Video: How-To-Cook : Cereal @thedrewdrewshow

Here’s a video I made taking a jab at “how-to” videos. More info below.

After noticing a trend in unnecessary “how-to” and DIY videos popping up on my youtube and Instagram feed I decided to take a shot at it myself. I find the formulaic, repetitive and low effort nature of these videos insulting, especially when they keep being recommended to me. Don’t get me wrong; there are a lot of well made and actually helpful “how-to” videos out there, but there are far too many superfluous videos being produced every day. In this video, I try to replicate and exaggerate the lazy and boring content of these videos satirically. I thought to myself; what is a simple recipe that really doesn’t need its own tutorial video? Cereal!


To begin I decided to mimic the tactic of shoehorning a personal anecdote by explaining it was a family recipe passed down to me by my mom and added the touch of including the dictionary definition of cereal. After watching a few of these videos I realized I needed some light, upbeat, and cheesy music to mask the lack of content being shown. I quickly found a fitting cheery song and began experimenting with some voice over. Originally I wasn’t planning on having live narration over the video but decided to try improvising a few voices and lines over the edited footage. After a few different takes, I went with the “Drew Drew Show” persona. “The Drew Drew Show” sounded silly enough for my video but was still a plausible name for an unironic channel. The soft-spoken voice I chose was fitting to the musical choice and felt representative of the content.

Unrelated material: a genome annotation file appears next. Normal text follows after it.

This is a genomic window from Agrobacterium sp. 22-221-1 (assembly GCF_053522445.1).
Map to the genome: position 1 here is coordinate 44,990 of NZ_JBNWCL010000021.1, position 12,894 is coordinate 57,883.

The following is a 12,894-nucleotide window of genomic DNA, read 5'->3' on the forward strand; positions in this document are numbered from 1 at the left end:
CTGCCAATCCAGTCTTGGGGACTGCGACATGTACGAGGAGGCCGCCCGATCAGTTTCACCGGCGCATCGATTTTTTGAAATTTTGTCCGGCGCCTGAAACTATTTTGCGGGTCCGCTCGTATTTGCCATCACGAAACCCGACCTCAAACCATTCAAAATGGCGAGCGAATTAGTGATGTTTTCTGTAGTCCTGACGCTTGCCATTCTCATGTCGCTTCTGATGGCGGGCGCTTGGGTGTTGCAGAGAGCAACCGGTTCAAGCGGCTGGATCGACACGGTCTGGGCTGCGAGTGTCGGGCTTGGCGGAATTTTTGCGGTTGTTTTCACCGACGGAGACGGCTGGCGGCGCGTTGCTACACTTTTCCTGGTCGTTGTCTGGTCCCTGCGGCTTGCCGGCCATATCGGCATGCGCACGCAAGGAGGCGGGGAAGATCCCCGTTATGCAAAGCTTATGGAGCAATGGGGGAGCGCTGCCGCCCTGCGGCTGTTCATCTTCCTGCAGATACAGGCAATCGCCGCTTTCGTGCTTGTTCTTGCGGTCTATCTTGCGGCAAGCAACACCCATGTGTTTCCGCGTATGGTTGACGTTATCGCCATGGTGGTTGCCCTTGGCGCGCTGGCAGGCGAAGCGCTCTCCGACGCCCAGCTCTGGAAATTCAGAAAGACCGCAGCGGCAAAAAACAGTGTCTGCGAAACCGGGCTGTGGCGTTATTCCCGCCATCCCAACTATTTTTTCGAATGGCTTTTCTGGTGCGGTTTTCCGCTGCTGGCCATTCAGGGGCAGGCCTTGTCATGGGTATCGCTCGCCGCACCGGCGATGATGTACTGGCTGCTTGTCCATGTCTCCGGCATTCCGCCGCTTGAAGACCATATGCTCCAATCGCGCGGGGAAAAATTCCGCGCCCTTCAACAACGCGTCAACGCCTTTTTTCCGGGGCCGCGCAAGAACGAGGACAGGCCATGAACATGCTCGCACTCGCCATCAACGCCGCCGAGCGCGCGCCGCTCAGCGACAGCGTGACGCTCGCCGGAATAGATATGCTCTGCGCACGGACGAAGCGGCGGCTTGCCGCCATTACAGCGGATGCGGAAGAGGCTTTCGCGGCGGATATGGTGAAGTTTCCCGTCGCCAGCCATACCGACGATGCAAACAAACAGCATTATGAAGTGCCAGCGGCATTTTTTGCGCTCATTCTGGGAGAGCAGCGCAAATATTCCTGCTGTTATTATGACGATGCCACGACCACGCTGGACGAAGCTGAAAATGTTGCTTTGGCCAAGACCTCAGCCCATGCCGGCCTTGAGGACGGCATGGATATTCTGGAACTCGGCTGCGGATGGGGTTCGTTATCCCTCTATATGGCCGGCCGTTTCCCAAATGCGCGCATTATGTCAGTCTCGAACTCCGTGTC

I wanted to practice making a video with quick, snappy edits similar to Edgar Wright’s iconic fast edits. I first tried to integrate this kind of edit in a scene of my short film “Sloppy Cops 2” when the captain makes a rushed cup of coffee. I’m happy with the way this edit turned out and that the video stayed short. I briefly considered stretching out the length of this simple video to be exactly 10 minutes and 1 second to mirror many YouTubers’ habit of trying to squeeze two mid-roll ads in their videos, but that would have been overkill and not that funny.

When choosing the font I looked for a bubbly animated font to really distract from the written words. When describing the ingredients and their respective measurements I researched as many different units of measurement as possible as a little side-gag. At the end of the video, I included the mandatory “share and like” plead in comic sans, of course.

When creating the thumbnail I tried to make it as clickbaity and tacky as possible. I still don’t understand what exactly the “100” emoji is for or what it means, but I saw it in a lot clickbait videos.

Video’s clickbaity thumbnail.

One of my worries is that people will see the thumbnail and just assume it’s an unironic video and not click it, but there isn’t much I can do about that.

Finally, I was able to premiere the new Toasty Tater Show intro in this video. Since the channel has toast in the name, I decided to record my toaster and myself having a sip of coffee to splice in. After trying out a few transitions I went with the sudden light fade since it imitated a toaster finishing nicely. The Toasty Tater Logo was made by my brother Andreas.

Funnily enough, I recently noticed that my video has been posted to a website called freshrecipes.com as a legitimate recipe video. This is most likely just a badly made bot that mistook my video for being real.

Video Editing Software: Vegas Pro 14
Camera: Sony HDR-CX405
Audio Editing and Capture: Audacity
Thumbnail Design: Adobe Photoshop
Shooting Location: Kassel, Germany

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